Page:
The biggest problem is still the mode’s favoritism towards positions that rack up stats. Positions don’t get credit for playing well unless there is something to show for it in the stat line. Making things worse the CPU intentionally limits opportunities by pressing their offense the opposite direction when controlling a defensive player (rarely get thrown at as a corner) and leaning heavily towards a different position in calls and execution when an offensive player. CPU play calling is better but there are times where they make poor choices and they don’t run hurry-up in situations where warranted. SuperSim remains broken in handling the play clock.
With additional RPG elements to provide an emotional investment in a character and users being rewarded for excelling at positions and coming up clutch rather than just putting up stats Road to Glory could be a very compelling mode. It’s made some strides but needs some fundamental changes to make that happen. Check out the expanded impressions of Road to Glory here.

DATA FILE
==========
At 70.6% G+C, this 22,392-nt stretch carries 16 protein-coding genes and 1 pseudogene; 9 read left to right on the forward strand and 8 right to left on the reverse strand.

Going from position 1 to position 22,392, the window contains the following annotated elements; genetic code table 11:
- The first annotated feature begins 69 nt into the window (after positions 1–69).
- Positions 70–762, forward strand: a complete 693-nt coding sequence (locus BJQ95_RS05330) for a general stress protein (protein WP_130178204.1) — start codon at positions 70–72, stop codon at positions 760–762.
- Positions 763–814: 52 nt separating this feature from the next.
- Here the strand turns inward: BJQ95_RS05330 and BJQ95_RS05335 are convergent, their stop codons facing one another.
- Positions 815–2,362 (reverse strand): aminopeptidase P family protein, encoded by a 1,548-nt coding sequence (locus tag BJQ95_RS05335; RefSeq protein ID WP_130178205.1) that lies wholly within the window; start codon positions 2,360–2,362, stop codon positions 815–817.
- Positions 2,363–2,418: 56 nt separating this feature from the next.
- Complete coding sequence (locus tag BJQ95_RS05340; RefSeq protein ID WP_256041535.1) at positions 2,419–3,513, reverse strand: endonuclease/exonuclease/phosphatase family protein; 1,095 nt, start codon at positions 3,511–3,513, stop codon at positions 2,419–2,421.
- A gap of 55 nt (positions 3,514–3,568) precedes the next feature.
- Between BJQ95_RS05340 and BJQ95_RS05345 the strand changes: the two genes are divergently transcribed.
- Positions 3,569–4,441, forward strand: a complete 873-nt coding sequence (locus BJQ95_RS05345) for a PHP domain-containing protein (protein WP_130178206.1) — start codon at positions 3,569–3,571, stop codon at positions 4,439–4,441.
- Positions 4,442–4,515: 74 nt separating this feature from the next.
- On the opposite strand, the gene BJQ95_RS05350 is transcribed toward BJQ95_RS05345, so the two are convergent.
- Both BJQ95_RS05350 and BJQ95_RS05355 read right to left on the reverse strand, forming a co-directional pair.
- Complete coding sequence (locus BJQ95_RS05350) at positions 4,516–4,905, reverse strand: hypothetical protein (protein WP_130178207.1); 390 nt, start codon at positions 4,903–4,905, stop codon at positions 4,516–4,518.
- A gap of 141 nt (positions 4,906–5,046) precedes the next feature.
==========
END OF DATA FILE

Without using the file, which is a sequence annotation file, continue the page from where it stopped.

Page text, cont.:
For as stunning as NCAA Football 12 is within replays and screenshots it stands out even more how flat it is during actual gameplay. The field comes across looking undefined and field art (even more so when using Teambuilder) is anything but crisp. There are a number of uniform and stadium inaccuracies. The crowd has taken a hit which is especially evident in Road to Glory. It should also be pointed out that the first patch for the game had a detrimental effect on some of the graphics and the PS3 version is worse off across the board compared to the 360 version.
Loading times are amongst the worst in sports gaming and this has been consistent for the whole generation. Though installing to the 360 hard drive improves them they lag even behind last year which was already bad. Menu navigation is not crisp either but that also improves slightly with an install. The PS3 doesn’t have the opportunity to receive those same install benefits.